TCPEye Network Monitoring Software With Virustotal Integration
The free Windows software TCPeye is basically a netstat frontend with several extra features that make it more than a viable alternative. Windows users who want to know about all the connections that are currently open on their machine can use the netstat -a command on the command line to find out about them.
TCPEye basically displays those information in a graphical user interface. The application displays all processes that currently have a connection to a remote address. A remote address can be a device on the same computer network, or the Internet.
Each process is listed with its name, local and remote address, connection state, protocol, remote address country, process path and a handful of additional information about the program and company.
The displayed information can be saved or copied (to the clipboard) at anytime. A right-click on an entry, or the selection of the options menu at the top, lead to additional features. Available options include sending a process directly to the online virus checking service Virus Total, resolving addresses, terminating connections or processes, and the built-in Whois IP and Geo IP tools.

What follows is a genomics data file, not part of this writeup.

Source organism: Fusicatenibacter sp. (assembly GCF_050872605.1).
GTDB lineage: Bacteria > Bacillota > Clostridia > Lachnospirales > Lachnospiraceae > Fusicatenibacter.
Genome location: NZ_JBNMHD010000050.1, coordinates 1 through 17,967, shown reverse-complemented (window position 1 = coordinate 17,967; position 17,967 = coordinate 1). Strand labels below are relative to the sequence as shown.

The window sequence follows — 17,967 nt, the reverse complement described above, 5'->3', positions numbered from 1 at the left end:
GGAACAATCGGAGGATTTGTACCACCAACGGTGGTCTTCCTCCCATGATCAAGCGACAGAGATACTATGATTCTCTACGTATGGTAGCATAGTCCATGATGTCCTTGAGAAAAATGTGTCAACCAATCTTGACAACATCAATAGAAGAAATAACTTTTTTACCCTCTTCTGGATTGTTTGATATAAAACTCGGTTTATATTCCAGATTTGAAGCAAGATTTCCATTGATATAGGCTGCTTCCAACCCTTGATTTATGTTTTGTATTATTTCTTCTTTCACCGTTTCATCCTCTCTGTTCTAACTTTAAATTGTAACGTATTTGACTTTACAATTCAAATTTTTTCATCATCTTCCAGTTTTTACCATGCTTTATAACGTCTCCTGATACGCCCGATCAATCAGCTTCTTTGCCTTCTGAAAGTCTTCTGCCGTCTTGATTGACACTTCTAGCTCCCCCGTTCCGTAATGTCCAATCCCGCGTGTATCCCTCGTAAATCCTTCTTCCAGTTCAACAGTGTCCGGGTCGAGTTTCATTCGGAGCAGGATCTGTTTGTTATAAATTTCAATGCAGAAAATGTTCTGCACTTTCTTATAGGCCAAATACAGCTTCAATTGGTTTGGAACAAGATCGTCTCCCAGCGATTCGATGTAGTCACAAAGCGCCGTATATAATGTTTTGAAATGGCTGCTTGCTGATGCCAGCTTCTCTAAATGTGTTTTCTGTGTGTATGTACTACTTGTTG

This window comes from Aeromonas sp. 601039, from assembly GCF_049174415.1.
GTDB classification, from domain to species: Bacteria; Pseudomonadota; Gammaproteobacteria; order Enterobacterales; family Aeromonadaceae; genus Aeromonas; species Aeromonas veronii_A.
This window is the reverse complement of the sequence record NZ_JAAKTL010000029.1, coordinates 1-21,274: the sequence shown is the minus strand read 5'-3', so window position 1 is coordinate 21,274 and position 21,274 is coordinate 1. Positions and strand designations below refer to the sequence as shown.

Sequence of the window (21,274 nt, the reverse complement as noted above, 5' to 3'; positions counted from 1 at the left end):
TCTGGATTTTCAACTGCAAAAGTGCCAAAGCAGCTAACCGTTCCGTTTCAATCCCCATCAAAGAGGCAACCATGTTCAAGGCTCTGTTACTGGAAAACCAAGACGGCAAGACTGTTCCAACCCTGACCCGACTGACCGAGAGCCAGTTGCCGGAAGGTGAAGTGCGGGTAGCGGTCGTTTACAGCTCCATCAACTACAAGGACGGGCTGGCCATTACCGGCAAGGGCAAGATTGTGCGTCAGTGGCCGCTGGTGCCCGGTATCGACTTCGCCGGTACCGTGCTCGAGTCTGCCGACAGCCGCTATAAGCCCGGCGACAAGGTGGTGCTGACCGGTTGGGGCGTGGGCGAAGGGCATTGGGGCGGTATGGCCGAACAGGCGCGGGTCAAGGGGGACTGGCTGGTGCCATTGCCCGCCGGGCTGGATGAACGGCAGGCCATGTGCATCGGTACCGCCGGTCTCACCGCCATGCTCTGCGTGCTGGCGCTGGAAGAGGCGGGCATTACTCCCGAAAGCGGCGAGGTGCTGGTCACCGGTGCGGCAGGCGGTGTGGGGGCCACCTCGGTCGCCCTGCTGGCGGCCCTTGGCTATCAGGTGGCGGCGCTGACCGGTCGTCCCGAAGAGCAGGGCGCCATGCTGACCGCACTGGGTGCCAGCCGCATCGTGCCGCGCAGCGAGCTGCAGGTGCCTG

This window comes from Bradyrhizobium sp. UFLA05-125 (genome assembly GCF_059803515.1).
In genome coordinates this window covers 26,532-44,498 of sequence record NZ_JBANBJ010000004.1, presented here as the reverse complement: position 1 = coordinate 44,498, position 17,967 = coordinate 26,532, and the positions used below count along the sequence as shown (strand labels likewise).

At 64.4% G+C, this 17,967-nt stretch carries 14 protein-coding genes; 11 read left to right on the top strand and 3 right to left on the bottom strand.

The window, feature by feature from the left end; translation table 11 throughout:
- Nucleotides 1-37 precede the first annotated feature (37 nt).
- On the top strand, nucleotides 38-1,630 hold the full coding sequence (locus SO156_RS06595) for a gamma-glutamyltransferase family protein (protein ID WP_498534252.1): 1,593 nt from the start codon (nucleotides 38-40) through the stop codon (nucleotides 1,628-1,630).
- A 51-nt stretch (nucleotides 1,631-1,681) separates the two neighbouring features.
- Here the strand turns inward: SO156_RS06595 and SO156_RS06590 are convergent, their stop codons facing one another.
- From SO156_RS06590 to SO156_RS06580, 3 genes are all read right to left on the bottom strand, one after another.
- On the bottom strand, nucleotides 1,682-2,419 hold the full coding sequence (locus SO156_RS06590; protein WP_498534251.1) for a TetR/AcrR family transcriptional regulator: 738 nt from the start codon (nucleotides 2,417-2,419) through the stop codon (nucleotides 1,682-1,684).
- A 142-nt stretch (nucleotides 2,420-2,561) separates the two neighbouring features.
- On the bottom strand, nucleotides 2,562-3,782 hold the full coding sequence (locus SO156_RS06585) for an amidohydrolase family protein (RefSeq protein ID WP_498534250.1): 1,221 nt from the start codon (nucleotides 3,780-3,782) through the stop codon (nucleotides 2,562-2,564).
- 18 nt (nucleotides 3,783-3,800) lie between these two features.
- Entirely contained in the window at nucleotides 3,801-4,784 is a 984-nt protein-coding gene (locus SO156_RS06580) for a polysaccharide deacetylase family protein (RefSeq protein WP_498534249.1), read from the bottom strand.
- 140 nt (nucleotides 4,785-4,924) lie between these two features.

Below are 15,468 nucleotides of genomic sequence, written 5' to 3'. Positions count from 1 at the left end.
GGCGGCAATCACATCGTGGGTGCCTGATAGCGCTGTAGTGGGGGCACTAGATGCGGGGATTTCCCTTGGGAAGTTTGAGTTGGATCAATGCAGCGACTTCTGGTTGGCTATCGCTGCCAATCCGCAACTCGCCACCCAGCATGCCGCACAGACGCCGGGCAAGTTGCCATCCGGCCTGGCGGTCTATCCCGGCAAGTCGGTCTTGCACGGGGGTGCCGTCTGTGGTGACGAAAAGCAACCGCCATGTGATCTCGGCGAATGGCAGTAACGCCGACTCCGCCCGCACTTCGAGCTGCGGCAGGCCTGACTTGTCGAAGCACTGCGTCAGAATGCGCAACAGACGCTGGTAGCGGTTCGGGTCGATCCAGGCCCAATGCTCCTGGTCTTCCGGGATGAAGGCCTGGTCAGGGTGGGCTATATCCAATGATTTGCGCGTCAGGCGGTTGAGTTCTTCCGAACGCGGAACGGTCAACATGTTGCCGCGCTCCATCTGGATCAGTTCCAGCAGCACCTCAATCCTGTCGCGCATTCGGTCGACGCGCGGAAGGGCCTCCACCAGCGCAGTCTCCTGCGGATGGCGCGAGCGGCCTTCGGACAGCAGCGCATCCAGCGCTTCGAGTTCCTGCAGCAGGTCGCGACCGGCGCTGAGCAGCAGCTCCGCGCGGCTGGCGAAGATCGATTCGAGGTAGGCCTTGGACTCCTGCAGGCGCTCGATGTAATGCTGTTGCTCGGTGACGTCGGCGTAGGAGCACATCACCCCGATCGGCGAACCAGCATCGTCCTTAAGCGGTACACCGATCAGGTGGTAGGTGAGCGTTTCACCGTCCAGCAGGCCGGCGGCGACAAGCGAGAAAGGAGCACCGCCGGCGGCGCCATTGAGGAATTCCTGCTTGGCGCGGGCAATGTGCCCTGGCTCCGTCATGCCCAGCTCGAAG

The direct upload option to Virus Total can be used to check any running process for malicious code. The file gets uploaded automatically by the application, providing that it is less than 10 Megabytes in size. The results of the scan are opened directly in the default web browser.
TCPEye is a handy netstat frontend that offers enough extra features to make it more than just an alternative. The application can be downloaded from Cnet.Advertisement
It is hard coded to install in C:|Program Files\TCPEye, which is annoying.
The author’s home page is:
I got this by looking at the Help|About info.
I installed TCPSpy and because I was unhappy with the installed location, then used a move program to move the program from C:\Program Files\TCPSpy to another location on a logical disk.
The move program changes all shortcuts, links and registry entries to point to the new location. It has always worked fine in the past.
BUT after doing this, when I tried to run TCPSpy, the program goes into a recursive error loop, generating one error message window after another!
The only way to stop this error is to do a hard system reset and restart.
I have posted this problem to their user comments under TCPSpy program but they refused to post the message. I also sent a support request describing this problem but have received no response.
Uhh… one word: Sysinternals.
its very handy tool to know the back door connections. I use it.
Sysinternals – TCPView > TCPEye